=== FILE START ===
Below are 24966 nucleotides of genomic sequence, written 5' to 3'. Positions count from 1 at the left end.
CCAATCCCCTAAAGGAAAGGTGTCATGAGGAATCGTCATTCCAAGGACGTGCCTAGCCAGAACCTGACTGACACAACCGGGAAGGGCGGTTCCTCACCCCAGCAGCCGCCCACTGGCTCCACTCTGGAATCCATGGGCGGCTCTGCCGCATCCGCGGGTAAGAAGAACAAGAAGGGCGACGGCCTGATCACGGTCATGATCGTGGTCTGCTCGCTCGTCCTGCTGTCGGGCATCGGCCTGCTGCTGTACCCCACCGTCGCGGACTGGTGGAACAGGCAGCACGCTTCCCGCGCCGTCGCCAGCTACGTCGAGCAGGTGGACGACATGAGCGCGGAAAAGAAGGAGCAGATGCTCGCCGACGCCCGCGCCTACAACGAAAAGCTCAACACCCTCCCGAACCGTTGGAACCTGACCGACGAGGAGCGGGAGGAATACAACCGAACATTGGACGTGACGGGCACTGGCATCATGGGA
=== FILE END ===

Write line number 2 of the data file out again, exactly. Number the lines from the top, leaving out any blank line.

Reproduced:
CCAATCCCCTAAAGGAAAGGTGTCATGAGGAATCGTCATTCCAAGGACGTGCCTAGCCAGAACCTGACTGACACAACCGGGAAGGGCGGTTCCTCACCCCAGCAGCCGCCCACTGGCTCCACTCTGGAATCCATGGGCGGCTCTGCCGCATCCGCGGGTAAGAAGAACAAGAAGGGCGACGGCCTGATCACGGTCATGATCGTGGTCTGCTCGCTCGTCCTGCTGTCGGGCATCGGCCTGCTGCTGTACCCCACCGTCGCGGACTGGTGGAACAGGCAGCACGCTTCCCGCGCCGTCGCCAGCTACGTCGAGCAGGTGGACGACATGAGCGCGGAAAAGAAGGAGCAGATGCTCGCCGACGCCCGCGCCTACAACGAAAAGCTCAACACCCTCCCGAACCGTTGGAACCTGACCGACGAGGAGCGGGAGGAATACAACCGAACATTGGACGTGACGGGCACTGGCATCATGGGA